Our Fall 2016 text is Herman Mann’s The female review: or, Memoirs of an American young lady; whose life and character are peculiarly distinguished–being a Continental soldier, for nearly three years, in the late American war (1797). Mann’s text purports to be a memoir of Deborah Sampson, who, as “Robert Shurtliff,” served in the Continental Army at the end of the American Revolution; indeed, the text was partially intended to serve as evidence in Sampson’s protracted battle to win compensation and an invalid pension for military service. Thus, on one level, The Female Review was intended to shape Sampson’s public reputation and make the case for the celebrated military veteran’s honorable service. But rather than present and dramatize a straightforward argument about Sampson’s moral fitness, unquestioned patriotism, and honorable service to country, Mann’s account builds slowly, meanders, invents episodes, and seems especially concerned—to the point of paranoia—that Sampson’s success will encourage American women to abandon their prescribed roles, don men’s garb, and set off for greener pastures.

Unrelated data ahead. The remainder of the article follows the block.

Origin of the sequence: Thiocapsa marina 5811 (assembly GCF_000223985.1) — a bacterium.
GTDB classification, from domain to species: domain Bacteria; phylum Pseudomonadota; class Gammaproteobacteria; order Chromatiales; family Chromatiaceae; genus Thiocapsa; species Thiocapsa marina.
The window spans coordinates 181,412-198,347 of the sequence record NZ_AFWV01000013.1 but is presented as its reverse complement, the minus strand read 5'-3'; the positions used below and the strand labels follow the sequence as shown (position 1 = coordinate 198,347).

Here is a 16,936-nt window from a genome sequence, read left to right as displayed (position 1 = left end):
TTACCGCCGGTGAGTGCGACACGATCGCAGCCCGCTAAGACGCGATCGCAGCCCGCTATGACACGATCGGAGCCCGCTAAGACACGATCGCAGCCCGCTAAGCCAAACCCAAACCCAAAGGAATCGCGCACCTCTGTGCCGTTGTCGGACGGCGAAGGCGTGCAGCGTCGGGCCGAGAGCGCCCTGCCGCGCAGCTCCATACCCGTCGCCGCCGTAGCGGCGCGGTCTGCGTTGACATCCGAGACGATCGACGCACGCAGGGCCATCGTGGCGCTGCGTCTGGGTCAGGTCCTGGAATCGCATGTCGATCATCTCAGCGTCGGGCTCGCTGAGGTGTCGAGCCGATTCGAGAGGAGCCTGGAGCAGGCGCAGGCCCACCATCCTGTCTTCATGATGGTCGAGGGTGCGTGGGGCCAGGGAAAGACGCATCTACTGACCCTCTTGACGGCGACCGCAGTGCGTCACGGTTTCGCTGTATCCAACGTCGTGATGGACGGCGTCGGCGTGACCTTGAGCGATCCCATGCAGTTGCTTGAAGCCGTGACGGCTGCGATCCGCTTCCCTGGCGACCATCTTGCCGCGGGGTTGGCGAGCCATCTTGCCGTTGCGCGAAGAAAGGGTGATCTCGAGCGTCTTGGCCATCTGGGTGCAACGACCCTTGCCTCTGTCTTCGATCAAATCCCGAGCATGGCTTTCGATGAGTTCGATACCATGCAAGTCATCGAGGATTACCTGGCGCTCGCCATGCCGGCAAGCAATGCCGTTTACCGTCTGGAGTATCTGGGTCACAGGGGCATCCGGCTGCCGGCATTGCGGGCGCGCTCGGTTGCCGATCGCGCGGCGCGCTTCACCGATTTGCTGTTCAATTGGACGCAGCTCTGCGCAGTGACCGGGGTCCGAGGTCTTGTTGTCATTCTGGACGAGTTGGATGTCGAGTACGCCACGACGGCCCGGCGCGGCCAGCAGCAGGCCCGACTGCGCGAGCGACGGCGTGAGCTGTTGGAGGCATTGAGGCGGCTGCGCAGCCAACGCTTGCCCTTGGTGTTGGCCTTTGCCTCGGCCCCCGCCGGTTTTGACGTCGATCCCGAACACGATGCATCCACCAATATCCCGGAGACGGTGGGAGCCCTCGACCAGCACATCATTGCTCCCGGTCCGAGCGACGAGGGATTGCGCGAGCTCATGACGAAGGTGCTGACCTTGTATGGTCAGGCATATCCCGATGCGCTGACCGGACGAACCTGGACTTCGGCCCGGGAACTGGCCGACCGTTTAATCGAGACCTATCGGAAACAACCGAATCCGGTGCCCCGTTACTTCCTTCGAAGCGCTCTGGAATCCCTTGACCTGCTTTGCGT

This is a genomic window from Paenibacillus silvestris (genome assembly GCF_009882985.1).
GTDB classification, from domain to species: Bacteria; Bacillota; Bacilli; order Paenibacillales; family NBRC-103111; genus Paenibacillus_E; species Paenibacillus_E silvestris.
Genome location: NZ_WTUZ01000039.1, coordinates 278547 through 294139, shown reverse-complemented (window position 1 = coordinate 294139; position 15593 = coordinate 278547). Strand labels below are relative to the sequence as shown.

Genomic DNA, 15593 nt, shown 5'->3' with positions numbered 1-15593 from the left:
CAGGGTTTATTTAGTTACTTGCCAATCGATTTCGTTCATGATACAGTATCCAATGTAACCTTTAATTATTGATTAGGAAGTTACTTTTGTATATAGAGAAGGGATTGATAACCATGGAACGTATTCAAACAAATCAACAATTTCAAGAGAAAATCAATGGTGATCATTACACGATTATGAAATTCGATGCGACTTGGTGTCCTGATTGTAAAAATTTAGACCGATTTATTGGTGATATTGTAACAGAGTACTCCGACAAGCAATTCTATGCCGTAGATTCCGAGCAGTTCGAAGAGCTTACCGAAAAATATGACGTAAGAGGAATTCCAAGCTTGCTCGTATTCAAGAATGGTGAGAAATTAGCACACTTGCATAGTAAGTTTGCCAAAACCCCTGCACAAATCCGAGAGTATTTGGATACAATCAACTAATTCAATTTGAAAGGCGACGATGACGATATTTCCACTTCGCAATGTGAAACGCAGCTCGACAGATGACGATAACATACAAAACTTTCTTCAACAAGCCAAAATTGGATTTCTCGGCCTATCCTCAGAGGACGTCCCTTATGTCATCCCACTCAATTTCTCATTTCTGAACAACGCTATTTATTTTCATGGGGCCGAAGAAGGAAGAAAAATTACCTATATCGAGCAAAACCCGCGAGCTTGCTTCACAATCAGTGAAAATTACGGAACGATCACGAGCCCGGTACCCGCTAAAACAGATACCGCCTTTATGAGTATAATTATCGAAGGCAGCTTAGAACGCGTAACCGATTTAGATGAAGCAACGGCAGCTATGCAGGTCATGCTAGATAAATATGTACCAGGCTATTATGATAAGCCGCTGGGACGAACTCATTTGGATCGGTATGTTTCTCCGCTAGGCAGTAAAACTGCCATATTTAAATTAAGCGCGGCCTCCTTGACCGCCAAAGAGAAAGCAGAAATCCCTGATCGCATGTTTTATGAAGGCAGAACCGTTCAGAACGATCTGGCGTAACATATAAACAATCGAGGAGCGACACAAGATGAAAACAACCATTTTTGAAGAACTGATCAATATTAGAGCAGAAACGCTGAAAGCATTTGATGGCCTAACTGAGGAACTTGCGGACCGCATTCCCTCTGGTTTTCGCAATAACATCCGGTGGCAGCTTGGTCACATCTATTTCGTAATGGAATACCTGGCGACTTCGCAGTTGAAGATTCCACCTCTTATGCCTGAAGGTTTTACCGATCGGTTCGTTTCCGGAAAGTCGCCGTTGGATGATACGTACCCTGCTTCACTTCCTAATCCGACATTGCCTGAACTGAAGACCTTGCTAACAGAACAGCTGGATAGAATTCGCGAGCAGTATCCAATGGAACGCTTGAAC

While it is difficult to classify multilayered text generically, it does echo many of the conventions of the period’s more familiar fictionalized narratives which claim to be “founded on fact.” The text runs about 40,000 words (that’s just a bit longer than Charlotte Temple), and would probably require a week of class time, or at least two periods. It would be suitable for classes on gender studies, life writing, the American Revolution and revolutionary/war literature, the early US novel, and science in literature. (The Female Review was later republished by John Adams Vinton in a heavily annotated 19C edition; the JTO version restores the original to a manageable, readable format.)
The PDF can be accessed by clicking on the book icon below. The Common-Place website also includes two related pieces that might be of interest to potential teachers: Martha Tomhave Blauvelt’s review of Alex Myers’s Revolutionary: A Novel, an historical novel that imagines Sampson through a transgender lens, and Sarah M. S. Pearsall’s conversation with the late Alfred F. Young about Masquerade, his biography of Sampson.